Stamping Articles

Whether you're using a high-speed stamping press to make simple parts at breakneck speeds or doing something really tricky, like deep drawing a material that puts up a lot of resistance, the information in this technology area is sure to help. The articles, case studies, and press releases cover stamping presses, lubricants, and materials.

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Pressing through power failures:

September 13, 2005 | By John Meyer

When BMW Dingolfing (Germany) decided to modernize one of its transfer presses, the desired benefits included increased line availability, increased production through the use of an electronic transfer system, and reduced maintenance. However, one of its highest priorities was to minimize or eliminate the risk of production loss caused by interruptions to the power supply.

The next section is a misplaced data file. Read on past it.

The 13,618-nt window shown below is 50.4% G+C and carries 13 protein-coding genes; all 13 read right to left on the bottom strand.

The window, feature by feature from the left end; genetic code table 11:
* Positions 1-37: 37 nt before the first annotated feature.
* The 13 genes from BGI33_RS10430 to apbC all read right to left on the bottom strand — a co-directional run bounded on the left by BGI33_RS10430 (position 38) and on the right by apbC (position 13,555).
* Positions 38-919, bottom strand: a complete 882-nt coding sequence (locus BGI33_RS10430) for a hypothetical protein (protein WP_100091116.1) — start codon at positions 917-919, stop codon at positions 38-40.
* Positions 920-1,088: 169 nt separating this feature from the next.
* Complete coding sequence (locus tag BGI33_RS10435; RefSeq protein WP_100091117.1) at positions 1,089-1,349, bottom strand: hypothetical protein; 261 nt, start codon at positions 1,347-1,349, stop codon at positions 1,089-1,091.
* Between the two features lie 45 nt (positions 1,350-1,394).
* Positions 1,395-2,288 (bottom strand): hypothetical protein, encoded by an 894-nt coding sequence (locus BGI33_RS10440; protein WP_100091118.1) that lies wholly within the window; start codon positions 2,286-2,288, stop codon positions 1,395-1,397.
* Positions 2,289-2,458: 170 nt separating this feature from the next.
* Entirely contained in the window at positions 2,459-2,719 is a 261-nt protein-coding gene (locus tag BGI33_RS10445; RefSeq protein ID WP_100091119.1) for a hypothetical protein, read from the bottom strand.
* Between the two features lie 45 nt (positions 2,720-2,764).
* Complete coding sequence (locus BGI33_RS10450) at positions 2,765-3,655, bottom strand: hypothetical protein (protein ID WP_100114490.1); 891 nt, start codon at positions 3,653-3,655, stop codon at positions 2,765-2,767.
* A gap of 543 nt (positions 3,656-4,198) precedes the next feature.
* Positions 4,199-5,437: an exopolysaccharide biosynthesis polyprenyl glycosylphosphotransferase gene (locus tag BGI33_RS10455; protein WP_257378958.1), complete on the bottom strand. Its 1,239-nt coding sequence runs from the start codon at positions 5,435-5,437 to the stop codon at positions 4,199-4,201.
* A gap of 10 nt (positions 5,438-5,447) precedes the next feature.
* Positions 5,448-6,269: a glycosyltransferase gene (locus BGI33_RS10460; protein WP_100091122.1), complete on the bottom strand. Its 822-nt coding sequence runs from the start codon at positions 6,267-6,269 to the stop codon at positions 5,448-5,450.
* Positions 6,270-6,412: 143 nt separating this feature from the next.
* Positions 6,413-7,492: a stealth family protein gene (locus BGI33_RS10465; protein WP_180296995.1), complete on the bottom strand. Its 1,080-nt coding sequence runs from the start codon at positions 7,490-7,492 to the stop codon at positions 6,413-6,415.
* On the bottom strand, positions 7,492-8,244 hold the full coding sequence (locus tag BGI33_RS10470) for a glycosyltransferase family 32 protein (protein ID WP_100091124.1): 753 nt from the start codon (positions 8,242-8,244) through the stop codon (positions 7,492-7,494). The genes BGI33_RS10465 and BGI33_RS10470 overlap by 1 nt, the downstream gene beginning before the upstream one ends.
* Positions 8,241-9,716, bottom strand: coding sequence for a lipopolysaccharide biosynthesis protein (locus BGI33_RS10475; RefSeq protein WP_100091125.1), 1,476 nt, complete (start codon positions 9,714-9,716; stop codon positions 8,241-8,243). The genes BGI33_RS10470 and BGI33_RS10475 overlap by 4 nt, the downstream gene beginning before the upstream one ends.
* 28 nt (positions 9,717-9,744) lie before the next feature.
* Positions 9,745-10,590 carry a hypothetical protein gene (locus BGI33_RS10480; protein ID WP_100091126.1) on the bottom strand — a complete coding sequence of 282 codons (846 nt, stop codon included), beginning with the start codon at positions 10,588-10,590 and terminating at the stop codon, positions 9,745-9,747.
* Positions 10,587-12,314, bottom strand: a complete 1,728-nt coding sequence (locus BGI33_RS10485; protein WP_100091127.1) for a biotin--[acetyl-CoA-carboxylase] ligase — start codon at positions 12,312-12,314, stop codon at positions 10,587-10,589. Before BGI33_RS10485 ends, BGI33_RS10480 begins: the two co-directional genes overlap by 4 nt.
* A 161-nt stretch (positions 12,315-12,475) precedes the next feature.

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Taking a look at automated spray control:

September 13, 2005 | By William J. Kohley

Spray systems often are regarded as simple on-off valve and regulation systems. In reality, though, spray nozzles are precision components designed to yield very specific performance under specific process conditions. Just because nozzles are spraying doesn't mean that they are spraying precisely, and precision spray performance makes a difference in throughput, quality, and bottom-line profits

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AHSS Tooling Requires Greater Protection

September 13, 2005 | By Brad Jeffery

Tools are subject to extreme wear during AHSS forming. Using the right lubricant can help increase tool life.

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Get the most out of your press:

August 9, 2005 | By Dean S Phillips